I am a computer hard drive forensic expert. I have had notable success with my former company, http://www.wiebetech.com, and still enjoy helping that company (now owned by CRU) with a variety of product development and sales/marketing roles related to forensic and government applications of their products.
CRU has actively continued the development of some really esoteric forensic products. One of them, namely, is a product called Ditto. It does some really cool data extraction off of networks and hard drives. But why would that be important to ultralight aircraft? We’ll get to that in a moment.
Belite uses computers to drive our CNC machines. The computers are in a really really dirty dusty cruddy shop environment, and I expect them to break. And they do. As there is no network in the shop (and precious little internet) we use a sneakernet thumb drive on a weekly basis to back up the computers. Well… at least that’s what is supposed to happen.
Recently, I got a call over the weekend that the computer driving our Shopbot CNC had failed. And then I discovered we had missed a few weeks of backups. (Cough, cough.) And then I realized that I had significant CAD work which I’d done in the last few weeks… and it was gone. The stupid hard drive would no longer boot, but the computer itself worked fine.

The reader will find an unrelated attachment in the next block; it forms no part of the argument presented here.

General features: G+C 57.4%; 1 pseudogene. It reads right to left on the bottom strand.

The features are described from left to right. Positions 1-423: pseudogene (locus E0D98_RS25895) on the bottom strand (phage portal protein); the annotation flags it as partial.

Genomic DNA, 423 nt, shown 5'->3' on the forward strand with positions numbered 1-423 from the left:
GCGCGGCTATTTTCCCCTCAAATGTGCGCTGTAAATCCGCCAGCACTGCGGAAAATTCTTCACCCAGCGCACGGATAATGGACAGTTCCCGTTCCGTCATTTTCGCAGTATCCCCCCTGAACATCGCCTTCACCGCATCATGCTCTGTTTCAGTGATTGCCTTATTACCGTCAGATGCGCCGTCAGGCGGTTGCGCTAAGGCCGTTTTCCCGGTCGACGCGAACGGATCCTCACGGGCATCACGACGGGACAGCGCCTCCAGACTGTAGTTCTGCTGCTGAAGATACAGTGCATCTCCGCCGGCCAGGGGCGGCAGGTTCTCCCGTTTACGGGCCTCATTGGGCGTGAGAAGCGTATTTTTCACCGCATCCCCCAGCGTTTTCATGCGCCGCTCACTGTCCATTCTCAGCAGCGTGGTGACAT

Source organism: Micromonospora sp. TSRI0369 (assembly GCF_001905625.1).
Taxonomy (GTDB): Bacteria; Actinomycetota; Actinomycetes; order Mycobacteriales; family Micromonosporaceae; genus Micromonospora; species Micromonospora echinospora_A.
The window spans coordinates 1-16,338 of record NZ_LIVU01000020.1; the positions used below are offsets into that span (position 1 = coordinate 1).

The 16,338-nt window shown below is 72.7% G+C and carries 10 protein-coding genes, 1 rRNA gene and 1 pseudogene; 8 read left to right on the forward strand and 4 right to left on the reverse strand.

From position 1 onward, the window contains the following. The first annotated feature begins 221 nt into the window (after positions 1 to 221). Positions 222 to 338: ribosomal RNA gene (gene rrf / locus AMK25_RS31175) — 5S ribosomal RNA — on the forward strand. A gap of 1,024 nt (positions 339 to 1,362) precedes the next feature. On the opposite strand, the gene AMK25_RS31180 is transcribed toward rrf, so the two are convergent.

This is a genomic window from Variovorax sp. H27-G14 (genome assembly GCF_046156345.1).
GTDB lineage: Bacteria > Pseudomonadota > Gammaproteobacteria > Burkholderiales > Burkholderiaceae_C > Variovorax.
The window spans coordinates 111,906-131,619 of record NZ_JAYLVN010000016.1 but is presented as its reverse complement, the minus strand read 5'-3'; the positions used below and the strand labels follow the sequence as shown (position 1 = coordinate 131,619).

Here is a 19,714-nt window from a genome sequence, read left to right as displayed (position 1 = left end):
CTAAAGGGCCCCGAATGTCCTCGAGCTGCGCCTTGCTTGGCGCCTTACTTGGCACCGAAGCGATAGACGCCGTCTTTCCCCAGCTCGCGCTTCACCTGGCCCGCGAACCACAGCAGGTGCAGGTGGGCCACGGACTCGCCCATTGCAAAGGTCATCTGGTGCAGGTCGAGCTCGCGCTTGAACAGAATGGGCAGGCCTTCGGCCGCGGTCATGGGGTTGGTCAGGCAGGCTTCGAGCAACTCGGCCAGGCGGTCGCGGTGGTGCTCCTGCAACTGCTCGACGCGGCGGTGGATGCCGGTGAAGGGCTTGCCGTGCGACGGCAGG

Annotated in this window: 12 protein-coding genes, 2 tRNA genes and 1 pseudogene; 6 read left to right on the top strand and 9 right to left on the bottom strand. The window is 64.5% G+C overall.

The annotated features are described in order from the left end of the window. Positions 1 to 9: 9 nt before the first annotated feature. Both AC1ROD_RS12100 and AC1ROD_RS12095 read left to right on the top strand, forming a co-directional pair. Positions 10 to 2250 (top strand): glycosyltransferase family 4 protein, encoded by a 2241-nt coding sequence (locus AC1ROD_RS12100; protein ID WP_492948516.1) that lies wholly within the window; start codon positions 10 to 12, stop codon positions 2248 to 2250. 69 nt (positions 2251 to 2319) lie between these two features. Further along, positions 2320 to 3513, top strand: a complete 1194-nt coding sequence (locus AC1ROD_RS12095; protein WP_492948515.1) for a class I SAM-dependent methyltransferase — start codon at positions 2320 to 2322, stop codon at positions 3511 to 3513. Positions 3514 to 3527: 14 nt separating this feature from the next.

This is what I did:
I took the hard drive home, and connected it to a product called “Ditto”. Ditto reads data from hard drives which won’t boot. (The reason being — the Windows boot code was clearly corrupted on the drive, but the data files which I needed were still OK. And Ditto’s good with all that.)
Ditto saw the entire directory structure of the hard drive.
I told Ditto (via something called a “logical image” command) exactly which files I needed to recover.
I also told Ditto to save all of the recovered files in a special folder on another hard drive.
Ditto did what I asked it to. It took maybe 20 seconds? once I’d given the command to start the logical image until I had my 240 megabytes of data safely tucked into a new folder on another drive.
I copied the saved folder back to my notebook computer. Then I copied that saved folder from my notebook computer back to a portable drive. Then I took the portable drive back to the shop, and *voila*, we had the lost files back on the production CNC shopbot computer.
And that is the unexpected virtue of being a computer forensic expert while building ultralight aircraft.
And now, we are really backing up our computers every week.
Interested in learning more about Ditto? Read here:
Interested in computer forensics? You might enjoy reading this:
Interested in getting unrecoverable data lifted off a dead hard drive? Call DriveSavers:
(Warning — it can cost $3,000 to have data recovered off of a single drive.)